The capstone project can be one of the most stressful and rewarding experiences of the entire MPH graduate program. It’s an opportunity to take all of the knowledge learned over the program and apply it to a passion project. It’s a semester (or even more) of a to-do list that seems to never end but it’s all worth it when you get to show off that hard work to your faculty and classmates. My capstone experience was the perfect end to my MPH program because it not only integrated my coursework but gave me real world experience that will contribute to a social marketing campaign here in Chicago.
As an MPH-MBA student, I am interested in knowledge translation. I want to use research so that it actually reaches everyday people and I believe you can do that through commercial marketing techniques. “Selling” healthy behavior can use the same tools as selling a product for profit. Therefore, for my capstone project, I wanted to explore that integration of disciplines. What that actually meant, was a mystery.
On one of my rides on the CTA I noticed a black and white ad with two people embracing with “contract heat” painted on them. Through further research, I learned that this wasPrEP4Love, a social marketing campaign aimed at improving awareness of PrEP throughout Chicago but particularly among those who are most vulnerable to HIV. It was developed through work groups and focus groups, utilizing extensive community based participatory research (CBPR), to create the ads displayed around the city.
I was not sure exactly how I could contribute to this initiative, but I contacted them anyway. To my surprise, I had a meeting set up with one of the lead organizations within a few days. I learned that they were looking to explore a Latinx specific version of the campaign. In Chicago, Latinxs accounted for 21.2% of new HIV infections in 2016. Health marketing efforts amongst this population are unique because they have to take into account the significant variations in culture within the population; differences in experiences between U.S. born versus foreign born Latinxs; and considerations in terms of language in ads. Therefore, my project would be to conduct exploratory research on key takeaways for messaging and design to guide the creation of a Latinx specific sexual health campaign.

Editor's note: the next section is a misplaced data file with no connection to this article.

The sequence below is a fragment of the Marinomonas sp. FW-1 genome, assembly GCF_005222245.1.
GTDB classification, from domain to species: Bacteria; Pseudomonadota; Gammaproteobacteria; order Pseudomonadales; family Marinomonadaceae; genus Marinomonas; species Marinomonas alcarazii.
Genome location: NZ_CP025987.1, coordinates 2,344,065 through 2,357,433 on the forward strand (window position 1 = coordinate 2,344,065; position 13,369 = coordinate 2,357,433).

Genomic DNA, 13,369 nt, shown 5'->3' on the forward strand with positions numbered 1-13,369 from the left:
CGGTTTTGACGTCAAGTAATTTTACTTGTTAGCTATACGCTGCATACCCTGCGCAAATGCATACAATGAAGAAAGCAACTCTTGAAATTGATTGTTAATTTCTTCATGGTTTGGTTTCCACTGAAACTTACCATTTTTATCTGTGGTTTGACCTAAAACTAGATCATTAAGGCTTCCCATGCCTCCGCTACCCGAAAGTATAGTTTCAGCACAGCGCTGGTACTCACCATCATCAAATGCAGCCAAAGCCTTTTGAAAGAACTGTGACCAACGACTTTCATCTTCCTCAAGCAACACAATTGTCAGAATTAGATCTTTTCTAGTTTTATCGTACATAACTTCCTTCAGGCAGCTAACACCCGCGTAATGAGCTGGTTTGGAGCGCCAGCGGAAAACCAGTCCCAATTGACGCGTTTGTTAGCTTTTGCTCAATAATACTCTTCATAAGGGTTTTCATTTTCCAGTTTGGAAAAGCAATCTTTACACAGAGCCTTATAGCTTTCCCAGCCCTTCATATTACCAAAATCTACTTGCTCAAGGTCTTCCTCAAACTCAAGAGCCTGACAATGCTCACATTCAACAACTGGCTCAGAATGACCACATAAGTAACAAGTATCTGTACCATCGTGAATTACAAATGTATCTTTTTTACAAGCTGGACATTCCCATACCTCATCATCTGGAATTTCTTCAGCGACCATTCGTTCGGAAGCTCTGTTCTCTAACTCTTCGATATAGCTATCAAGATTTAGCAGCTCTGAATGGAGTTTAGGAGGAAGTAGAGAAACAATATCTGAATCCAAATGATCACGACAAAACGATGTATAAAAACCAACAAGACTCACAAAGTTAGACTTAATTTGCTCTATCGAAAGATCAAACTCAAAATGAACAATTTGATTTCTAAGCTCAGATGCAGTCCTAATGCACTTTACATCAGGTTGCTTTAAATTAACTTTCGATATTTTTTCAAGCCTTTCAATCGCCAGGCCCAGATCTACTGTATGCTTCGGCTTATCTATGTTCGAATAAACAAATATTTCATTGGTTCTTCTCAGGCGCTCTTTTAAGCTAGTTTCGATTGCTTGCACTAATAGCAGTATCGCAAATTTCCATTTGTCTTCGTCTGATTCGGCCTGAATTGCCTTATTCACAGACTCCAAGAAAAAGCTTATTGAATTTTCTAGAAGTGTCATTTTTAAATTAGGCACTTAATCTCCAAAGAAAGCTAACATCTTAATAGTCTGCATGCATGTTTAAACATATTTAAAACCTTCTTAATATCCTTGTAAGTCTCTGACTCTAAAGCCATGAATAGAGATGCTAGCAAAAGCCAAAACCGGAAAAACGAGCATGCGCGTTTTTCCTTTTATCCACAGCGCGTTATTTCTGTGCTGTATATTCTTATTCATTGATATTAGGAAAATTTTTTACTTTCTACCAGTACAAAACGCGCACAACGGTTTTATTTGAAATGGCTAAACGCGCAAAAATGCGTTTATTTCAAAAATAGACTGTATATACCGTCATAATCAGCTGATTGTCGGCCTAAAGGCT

I worked closely with a working group of representatives from Chicago organizations that work with the Latinx population and/or PrEP services. I collaborated with them for two semesters to create discussion guides, conduct stakeholder interviews, design surveys to collect quantitative data and conduct an analysis of these data to present key takeaways for health messaging and campaign design for this population.
This experience very much integrated the public health and marketing worlds. I was able to see how those both function in practice and it was much more challenging than expected. Unlike commercial marketing, this campaign is trying to influence behavior for a sensitive area of health amongst a very diverse and complex group. Therefore, integrating CBPR is extremely important in this process, as it provides those on the ground perspectives that are missing when just trying to apply techniques learned in a classroom. Though trying to integrate multiple perspectives and experiences into one product can be challenging, it will be worth it in the end when an amazing campaign is created that educates and empowers its intended audiences.
Chicago Department of Public Health. (2017). HIV/STI Surveillance Report. https://www.cityofchicago.org/content/dam/city/depts/cdph/HIV_STI/HIV_STISurveillanceReport2016_12012017.pdf
Centers for Disease Control and Prevention. (n.d.) Cultural Insights: Communicating with Hispanics/Latinos. Retrieved from https://www.cdc.gov/healthcommunication/pdf/audience/audienceinsight_culturalinsights.pdf
Chicago PrEP Working Group. (2018). About Prep4Love. Prep4Love. Retrieved from http://prep4love.com/about.html